Moreover, we performed network analysis of GCN, and in view of the degree and betweenness of nodes, CDC20, MELK, PTTG1, CCNB2, CDC45, CCNB1, TK1 and PSMB2 were identified as the hub genes (Table 4), all of which directly or indirectly are involved in cell cycle control. Except for PSMB2, the relationship between these hub genes and cancer has been reported by previous studies. TK1, the most ALDOA relevant gene in GCN (r = 0.503), is a key kinase in the one-step salvage pathway, participates in DNA synthesis and is therefore closely related to the S-phase of the cell cycle. CDC45 (r = 0.41) is crucial for the initiation as well as the elongation process of eukaryotic DNA replication. Both of them have been found to be upregulated in several tumors and associated with proliferating cell populations [27–29]. The APC/C’s main function is to trigger the transition from metaphase to anaphase by tagging specific proteins for degradation. CDC20 (r = 0.40) is a regulatory protein that activates the APC. PTTG1 (r = 0.36) is an APC substrate that associates with a separin until activation of the APC. Upregulation of these two genes was associated with aggressive progression and poor prognosis in several tumors [30–32]. CCNB1 [33, 34] and CCNB2 [35, 36] might contribute to G2/M transition, and function as an oncogene and serve as a potential therapeutic target. MELK is a cell cycle-dependent protein kinase that belongs to the KIN1/PAR-1/MARK family. MELK overexpression has been detected in various human tumors . Given that a significant correlation between these genes and ALDOA was observed in our paper, it was supposed that ALDOA probably served as a key role in cell cycle regulation.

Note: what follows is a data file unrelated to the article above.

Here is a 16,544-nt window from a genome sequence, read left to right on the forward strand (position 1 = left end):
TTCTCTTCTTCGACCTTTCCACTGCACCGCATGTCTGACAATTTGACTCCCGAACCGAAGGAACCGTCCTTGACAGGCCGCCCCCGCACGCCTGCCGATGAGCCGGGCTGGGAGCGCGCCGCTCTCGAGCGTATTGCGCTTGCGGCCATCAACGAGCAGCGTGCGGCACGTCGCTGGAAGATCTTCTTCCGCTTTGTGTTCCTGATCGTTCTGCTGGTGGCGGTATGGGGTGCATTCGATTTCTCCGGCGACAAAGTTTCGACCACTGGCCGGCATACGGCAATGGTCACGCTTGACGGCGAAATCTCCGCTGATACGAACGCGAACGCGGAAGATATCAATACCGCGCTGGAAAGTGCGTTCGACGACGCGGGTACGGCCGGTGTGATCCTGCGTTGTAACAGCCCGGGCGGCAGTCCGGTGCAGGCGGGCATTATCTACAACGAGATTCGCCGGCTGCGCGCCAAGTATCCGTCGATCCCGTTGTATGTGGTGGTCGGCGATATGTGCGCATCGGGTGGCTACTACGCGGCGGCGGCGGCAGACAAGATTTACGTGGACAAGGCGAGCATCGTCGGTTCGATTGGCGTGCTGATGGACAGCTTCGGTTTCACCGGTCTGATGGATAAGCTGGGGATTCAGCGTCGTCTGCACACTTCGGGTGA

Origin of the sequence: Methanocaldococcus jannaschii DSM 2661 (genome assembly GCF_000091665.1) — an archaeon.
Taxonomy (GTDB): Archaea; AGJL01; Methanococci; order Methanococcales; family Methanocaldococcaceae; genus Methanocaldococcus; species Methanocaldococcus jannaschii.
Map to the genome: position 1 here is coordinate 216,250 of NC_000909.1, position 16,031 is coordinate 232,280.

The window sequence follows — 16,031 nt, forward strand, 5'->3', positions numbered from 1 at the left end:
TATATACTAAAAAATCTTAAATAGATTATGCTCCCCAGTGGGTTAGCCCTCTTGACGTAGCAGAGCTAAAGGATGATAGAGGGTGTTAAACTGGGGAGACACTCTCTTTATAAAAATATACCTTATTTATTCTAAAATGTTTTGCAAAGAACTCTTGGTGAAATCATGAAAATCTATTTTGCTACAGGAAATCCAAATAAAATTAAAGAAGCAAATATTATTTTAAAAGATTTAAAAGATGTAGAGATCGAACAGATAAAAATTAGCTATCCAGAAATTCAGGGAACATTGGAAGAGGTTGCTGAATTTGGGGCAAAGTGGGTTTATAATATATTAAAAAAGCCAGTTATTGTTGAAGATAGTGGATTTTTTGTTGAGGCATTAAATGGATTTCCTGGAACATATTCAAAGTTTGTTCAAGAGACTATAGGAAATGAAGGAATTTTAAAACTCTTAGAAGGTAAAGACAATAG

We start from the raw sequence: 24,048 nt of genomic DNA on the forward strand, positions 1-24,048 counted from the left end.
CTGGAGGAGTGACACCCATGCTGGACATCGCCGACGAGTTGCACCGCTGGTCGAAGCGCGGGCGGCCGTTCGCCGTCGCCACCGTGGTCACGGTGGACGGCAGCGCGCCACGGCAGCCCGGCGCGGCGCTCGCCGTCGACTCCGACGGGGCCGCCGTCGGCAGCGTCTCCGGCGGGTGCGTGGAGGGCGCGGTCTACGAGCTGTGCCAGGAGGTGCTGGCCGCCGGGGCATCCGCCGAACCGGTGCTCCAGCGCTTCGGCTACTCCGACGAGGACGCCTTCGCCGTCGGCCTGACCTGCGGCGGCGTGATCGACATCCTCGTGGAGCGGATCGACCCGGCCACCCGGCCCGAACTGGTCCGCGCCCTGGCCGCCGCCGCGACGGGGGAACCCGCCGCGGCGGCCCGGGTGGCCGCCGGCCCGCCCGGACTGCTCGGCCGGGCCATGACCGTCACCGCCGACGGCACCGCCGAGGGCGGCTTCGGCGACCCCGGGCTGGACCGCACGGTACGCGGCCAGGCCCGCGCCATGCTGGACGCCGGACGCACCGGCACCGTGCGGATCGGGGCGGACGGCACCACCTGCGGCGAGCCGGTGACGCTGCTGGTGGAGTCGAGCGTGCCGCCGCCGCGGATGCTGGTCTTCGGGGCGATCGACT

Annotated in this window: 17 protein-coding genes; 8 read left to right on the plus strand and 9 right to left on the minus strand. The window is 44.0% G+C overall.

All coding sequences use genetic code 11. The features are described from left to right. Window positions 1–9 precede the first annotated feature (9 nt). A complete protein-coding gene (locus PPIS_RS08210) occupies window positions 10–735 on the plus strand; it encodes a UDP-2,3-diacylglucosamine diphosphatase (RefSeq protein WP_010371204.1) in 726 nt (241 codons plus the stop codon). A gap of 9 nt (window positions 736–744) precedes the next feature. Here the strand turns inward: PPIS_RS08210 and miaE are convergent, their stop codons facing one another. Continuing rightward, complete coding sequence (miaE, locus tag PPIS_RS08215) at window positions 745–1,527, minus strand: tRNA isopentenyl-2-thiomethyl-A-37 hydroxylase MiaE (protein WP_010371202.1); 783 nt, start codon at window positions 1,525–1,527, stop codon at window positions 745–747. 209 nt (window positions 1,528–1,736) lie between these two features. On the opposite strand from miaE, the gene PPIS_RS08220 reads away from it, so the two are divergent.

Our analysis also demonstrated up-regulated transcripts of ALDOA and hub genes could mostly distinguish tumors from controls not only in NSCLC, but also in other tumors, namely cervical cancer, breast cancer and hepatocellular carcinoma, suggesting that transcription of ALDOA might contribute to increased cell cycle-related cell proliferation, and be an important and probably universal step in carcinogenesis. We further detect transcripts of ALDOA and several hub genes in breast tumors by RT-qPCR, and Pearson’s correlation analysis demonstrated a positive relationship of ALDOA with CCNB2 and CDC45, but not CDC20 and TK1, even a trend observed between them. Although intimate correlation of ALDOA with several genes relevant to carbohydrate metabolism, such as LDHA (r = 0.605, P a < 0.001), PFKP (r = 0.598, P a < 0.001), GPI (r = 0.595, P a < 0.001), TPI1 (r = 0.548, P a < 0.001), GAPDH (r = 0.517, P a < 0.001), PGK1 (r = 0.447, P a = 0.001), PGAM1 (r = 0.411, P a = 0.002), ENO2 (r = 0.394, P a = 0.004), PKM (r = 0.363, P a = 0.007) and ENO1 (r = 0.361, P a = 0.008) was found for NSCLC, no cluster enriched into GO terms relevant to carbohydrate metabolism, indicating that ALDOA participated in carcinogenesis more likely through cell cycle control other than glycolysis. However, it might be partially due to limited number of metabolic genes found to be correlated with ALDOA, and it is unsuitable for ClusterOne used in our paper since this program tended to detect clusters with a large size of nodes.